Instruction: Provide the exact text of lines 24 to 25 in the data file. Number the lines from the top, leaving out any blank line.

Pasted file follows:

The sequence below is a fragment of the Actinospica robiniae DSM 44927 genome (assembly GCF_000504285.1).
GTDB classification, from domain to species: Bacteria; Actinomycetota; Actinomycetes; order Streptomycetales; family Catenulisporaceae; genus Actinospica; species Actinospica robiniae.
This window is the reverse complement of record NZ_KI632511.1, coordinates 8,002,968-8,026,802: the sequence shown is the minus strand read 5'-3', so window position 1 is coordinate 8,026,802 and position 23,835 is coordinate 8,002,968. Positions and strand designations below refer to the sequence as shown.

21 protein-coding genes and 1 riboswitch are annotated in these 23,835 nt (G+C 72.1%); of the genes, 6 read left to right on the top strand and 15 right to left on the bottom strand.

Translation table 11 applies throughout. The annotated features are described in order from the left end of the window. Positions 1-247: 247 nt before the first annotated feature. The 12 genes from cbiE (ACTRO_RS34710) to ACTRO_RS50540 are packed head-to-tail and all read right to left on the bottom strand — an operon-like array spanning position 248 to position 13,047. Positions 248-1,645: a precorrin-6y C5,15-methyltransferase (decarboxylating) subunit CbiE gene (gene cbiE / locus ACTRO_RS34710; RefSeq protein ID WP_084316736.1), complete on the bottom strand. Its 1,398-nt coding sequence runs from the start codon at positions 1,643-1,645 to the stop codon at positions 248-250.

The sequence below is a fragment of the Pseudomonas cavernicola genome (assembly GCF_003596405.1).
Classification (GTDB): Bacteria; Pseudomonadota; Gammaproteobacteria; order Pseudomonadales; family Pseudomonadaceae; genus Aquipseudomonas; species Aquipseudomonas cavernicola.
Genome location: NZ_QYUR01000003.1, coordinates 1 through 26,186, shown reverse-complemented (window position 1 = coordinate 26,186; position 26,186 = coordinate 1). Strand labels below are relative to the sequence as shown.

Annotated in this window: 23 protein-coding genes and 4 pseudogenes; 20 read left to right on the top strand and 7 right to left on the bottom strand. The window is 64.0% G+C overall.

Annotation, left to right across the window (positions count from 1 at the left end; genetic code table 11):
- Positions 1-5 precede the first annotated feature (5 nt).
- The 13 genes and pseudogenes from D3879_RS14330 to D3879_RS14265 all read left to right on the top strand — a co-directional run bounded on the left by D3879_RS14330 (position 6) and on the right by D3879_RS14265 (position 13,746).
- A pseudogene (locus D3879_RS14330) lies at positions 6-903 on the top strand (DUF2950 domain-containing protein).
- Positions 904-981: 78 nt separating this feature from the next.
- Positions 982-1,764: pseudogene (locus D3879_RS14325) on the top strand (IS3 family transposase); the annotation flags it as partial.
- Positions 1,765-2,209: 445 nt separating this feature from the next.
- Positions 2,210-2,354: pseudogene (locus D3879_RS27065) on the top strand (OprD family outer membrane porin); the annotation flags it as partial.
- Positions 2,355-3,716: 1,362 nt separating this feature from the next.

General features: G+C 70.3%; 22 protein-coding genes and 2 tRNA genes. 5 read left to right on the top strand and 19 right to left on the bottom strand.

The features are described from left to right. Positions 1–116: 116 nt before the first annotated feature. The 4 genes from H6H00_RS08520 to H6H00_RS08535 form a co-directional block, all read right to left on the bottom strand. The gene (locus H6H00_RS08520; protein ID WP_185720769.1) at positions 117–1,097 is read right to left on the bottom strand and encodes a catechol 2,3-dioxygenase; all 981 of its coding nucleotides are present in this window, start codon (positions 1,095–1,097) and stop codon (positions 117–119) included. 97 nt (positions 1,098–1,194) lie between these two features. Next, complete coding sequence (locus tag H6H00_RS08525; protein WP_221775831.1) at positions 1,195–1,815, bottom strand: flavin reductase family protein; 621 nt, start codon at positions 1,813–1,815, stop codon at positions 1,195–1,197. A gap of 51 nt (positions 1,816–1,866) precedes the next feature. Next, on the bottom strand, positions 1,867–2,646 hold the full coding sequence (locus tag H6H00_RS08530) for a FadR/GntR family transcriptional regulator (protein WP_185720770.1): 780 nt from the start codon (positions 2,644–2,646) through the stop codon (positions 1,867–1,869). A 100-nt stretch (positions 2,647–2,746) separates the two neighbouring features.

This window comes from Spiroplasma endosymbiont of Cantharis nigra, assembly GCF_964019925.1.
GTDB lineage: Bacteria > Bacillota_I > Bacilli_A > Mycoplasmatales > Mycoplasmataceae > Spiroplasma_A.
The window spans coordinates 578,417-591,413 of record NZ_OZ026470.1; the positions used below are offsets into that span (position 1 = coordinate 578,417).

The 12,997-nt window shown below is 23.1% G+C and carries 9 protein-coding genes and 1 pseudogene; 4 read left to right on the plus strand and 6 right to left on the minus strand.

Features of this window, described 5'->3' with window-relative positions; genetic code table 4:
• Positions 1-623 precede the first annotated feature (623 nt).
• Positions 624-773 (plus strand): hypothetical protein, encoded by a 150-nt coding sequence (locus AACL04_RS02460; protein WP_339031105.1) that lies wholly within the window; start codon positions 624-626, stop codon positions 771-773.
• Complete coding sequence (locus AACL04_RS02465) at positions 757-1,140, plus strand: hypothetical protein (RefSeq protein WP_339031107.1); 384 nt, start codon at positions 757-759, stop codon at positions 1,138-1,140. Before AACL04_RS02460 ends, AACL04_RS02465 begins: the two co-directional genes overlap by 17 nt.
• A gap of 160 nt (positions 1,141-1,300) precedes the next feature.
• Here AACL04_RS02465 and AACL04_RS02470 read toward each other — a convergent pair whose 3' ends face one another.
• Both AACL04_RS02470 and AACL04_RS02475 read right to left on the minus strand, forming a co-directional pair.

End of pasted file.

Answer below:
The 12,997-nt window shown below is 23.1% G+C and carries 9 protein-coding genes and 1 pseudogene; 4 read left to right on the plus strand and 6 right to left on the minus strand.

Features of this window, described 5'->3' with window-relative positions; genetic code table 4: